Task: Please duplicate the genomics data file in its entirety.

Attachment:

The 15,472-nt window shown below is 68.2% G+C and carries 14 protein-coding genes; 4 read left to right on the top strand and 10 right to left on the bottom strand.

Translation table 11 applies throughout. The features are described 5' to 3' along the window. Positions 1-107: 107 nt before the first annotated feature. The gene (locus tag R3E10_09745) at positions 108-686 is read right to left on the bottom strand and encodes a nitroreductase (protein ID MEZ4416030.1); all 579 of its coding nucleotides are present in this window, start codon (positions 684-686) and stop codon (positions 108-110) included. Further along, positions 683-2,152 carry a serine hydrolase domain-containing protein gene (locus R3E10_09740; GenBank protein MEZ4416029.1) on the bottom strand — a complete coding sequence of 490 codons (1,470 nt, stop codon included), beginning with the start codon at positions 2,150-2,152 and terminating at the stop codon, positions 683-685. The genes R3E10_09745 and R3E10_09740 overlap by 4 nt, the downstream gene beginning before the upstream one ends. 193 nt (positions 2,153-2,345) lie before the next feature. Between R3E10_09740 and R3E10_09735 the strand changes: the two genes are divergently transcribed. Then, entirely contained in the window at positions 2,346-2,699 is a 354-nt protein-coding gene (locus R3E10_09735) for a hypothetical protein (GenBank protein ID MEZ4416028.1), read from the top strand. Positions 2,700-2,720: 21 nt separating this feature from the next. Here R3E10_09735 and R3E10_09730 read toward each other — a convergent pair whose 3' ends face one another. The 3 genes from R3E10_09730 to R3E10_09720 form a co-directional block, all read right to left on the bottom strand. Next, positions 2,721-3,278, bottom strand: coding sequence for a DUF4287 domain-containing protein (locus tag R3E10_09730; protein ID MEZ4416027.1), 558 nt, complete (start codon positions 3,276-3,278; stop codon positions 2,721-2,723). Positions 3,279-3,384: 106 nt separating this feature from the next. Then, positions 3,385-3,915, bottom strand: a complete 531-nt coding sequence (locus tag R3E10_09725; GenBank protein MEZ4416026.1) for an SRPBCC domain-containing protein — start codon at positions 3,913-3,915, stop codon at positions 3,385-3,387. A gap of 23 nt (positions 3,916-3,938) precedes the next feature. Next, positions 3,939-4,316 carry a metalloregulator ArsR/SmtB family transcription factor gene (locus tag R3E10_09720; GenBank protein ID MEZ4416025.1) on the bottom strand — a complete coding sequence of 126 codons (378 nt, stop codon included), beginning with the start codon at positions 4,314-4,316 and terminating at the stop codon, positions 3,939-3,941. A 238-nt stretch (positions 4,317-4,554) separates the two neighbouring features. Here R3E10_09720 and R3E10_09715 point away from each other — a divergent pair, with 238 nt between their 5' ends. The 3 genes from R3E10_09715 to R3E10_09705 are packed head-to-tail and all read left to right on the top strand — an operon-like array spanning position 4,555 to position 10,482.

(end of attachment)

The 15,472-nt window shown below is 68.2% G+C and carries 14 protein-coding genes; 4 read left to right on the top strand and 10 right to left on the bottom strand.

Translation table 11 applies throughout. The features are described 5' to 3' along the window. Positions 1-107: 107 nt before the first annotated feature. The gene (locus tag R3E10_09745) at positions 108-686 is read right to left on the bottom strand and encodes a nitroreductase (protein ID MEZ4416030.1); all 579 of its coding nucleotides are present in this window, start codon (positions 684-686) and stop codon (positions 108-110) included. Further along, positions 683-2,152 carry a serine hydrolase domain-containing protein gene (locus R3E10_09740; GenBank protein MEZ4416029.1) on the bottom strand — a complete coding sequence of 490 codons (1,470 nt, stop codon included), beginning with the start codon at positions 2,150-2,152 and terminating at the stop codon, positions 683-685. The genes R3E10_09745 and R3E10_09740 overlap by 4 nt, the downstream gene beginning before the upstream one ends. 193 nt (positions 2,153-2,345) lie before the next feature. Between R3E10_09740 and R3E10_09735 the strand changes: the two genes are divergently transcribed. Then, entirely contained in the window at positions 2,346-2,699 is a 354-nt protein-coding gene (locus R3E10_09735) for a hypothetical protein (GenBank protein ID MEZ4416028.1), read from the top strand. Positions 2,700-2,720: 21 nt separating this feature from the next. Here R3E10_09735 and R3E10_09730 read toward each other — a convergent pair whose 3' ends face one another. The 3 genes from R3E10_09730 to R3E10_09720 form a co-directional block, all read right to left on the bottom strand. Next, positions 2,721-3,278, bottom strand: coding sequence for a DUF4287 domain-containing protein (locus tag R3E10_09730; protein ID MEZ4416027.1), 558 nt, complete (start codon positions 3,276-3,278; stop codon positions 2,721-2,723). Positions 3,279-3,384: 106 nt separating this feature from the next. Then, positions 3,385-3,915, bottom strand: a complete 531-nt coding sequence (locus tag R3E10_09725; GenBank protein MEZ4416026.1) for an SRPBCC domain-containing protein — start codon at positions 3,913-3,915, stop codon at positions 3,385-3,387. A gap of 23 nt (positions 3,916-3,938) precedes the next feature. Next, positions 3,939-4,316 carry a metalloregulator ArsR/SmtB family transcription factor gene (locus tag R3E10_09720; GenBank protein ID MEZ4416025.1) on the bottom strand — a complete coding sequence of 126 codons (378 nt, stop codon included), beginning with the start codon at positions 4,314-4,316 and terminating at the stop codon, positions 3,939-3,941. A 238-nt stretch (positions 4,317-4,554) separates the two neighbouring features. Here R3E10_09720 and R3E10_09715 point away from each other — a divergent pair, with 238 nt between their 5' ends. The 3 genes from R3E10_09715 to R3E10_09705 are packed head-to-tail and all read left to right on the top strand — an operon-like array spanning position 4,555 to position 10,482.